This is a sequel of previous post Sangria without case classes where I’m exploring shapeless in conjunction with the awesome Sangria lib. Mind this is total exploration and chances are (actually very likely) that it is possible to do simpler code to achieve the same effect.
A quick refresh of what is going on here. Sangria is a awesome GraphQL lib for scala. It uses case classes in the documentation and provide a set of macros to derive some stuff from them. What is great, but, I’m trying to expose dynamic content objects no known at compile time.
HMaps resembles C++ POCO Dynamic Var lib. I’m not comparing exactly, but this allows us to create dynamic type safe
structs at runtime. Of course the API is quite different and
ugly if compared to what shapeless did taking advantage of the scala type system.
For my scenario, I defined a parametrized class
class PersistentIS[K, V] and just three implicits to start. Let’s take a look:
Wow, looks like a bunch of empty classes. The first occurency of
HMap is in the implicit definition of the maping from
String to a
PersistentIS, that happens to be wrapped in a
HMap. In order to create a instance of our
PersistentIS[K, V], just do like in the last line of the sample code above.
Now it is time to define our GraphQL
There is a trick here. The resolvers are different and I’ll show why and how in a minute. First take a look at the
age resolve function. It is a normal Sangria way to resolve a field from a
Val stored in the
Context here named
ctx . That is, the query resolver returns a Value of type
HMap[PersistentIS] and this resolve function extracts the needed field from it.
The point is that we need to know the type of the result value (a
age) but also the name of the field. I wanted to get rid of both and use just
defaultResolve but so far I couldn’t wipe them. But at least the field name I managed to get rid of. Not that the code that I’m showing below has the sole purpose to get rid of the field name while extracting it from the
HMap[PersistentIS]. The main goal here is a more dynamic configuration of GraphQL as well as its resolve functions.
Here we go! A lot of code at first but in summary what is involved is a type class that defines a get method, instances of this type class for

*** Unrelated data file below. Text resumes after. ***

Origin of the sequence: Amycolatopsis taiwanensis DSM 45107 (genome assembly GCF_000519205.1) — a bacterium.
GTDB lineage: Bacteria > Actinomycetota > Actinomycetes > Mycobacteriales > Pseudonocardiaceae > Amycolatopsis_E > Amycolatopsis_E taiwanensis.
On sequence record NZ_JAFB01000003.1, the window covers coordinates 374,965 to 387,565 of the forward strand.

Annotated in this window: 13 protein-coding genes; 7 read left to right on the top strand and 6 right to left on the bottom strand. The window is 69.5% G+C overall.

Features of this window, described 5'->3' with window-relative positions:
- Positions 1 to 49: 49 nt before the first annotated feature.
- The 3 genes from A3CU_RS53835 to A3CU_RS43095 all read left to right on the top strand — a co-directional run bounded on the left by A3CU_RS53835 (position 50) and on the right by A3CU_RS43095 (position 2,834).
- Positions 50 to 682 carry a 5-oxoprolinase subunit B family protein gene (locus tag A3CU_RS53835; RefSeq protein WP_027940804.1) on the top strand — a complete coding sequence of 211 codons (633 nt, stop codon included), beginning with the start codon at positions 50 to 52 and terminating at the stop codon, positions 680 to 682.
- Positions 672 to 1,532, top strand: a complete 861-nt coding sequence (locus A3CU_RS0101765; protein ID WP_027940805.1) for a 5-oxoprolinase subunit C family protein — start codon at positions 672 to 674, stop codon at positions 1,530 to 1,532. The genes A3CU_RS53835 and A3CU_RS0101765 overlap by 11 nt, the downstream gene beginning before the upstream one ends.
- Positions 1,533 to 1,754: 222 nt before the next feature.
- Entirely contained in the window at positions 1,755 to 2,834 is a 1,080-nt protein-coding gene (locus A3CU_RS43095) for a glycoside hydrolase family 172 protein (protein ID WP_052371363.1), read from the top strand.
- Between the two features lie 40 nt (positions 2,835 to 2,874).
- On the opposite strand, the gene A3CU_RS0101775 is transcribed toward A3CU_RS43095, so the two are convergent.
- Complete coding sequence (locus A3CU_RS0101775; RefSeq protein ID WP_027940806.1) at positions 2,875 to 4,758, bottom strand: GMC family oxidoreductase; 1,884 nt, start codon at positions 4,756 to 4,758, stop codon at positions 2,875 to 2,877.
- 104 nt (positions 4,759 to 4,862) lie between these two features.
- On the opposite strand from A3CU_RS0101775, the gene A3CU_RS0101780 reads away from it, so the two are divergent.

String. And as a extra step the definition of the
Ok I know, looks like lots of code, etc, etc. But to be fair when you start working with type classes and concepts you also find in Haskell and Cats, you have a thinking shift. It is like you start to see code in multiple dimensions instead of the usual linear roll from the top to the bottom of the file and you are ok to write, read and luckily understand code.
The code above is commented, so no extra info to add. Now the most confusing part - must confess - of the code. The
Go back to the second snippet, you’ll quickly grasp that
defaultResolve[String] is actually returning a resolve function as required by Sangria. There is nothing special here actually. Just pay attention to the implicit getter that is resolved based on
[Res]. Using this getter we then extract the value from the context value, a
HMap[PersistentIS] and return it as
Res that happen to be
I wanted to remove the type parameter from
defaultResolve[String] and use just
defaultResolve but maybe after abstracting the whole generation of the GrpahQL
ObjectType this will work.
HMaps is quite powerful and using it caused no impact in the GrpahQL exposed API, everything works normal. It results in a more dynamic behavior when compared to
Records that requires a macro to generate the appropriate labeled
in love with shapeless. This thing is simply mind blowing. I thought I would be using labeled
HLists some how. But not sure if possible due to the lack of information at compile time to get singleton types, etc. Well, need to investigate more and hope this investigation can result in another post.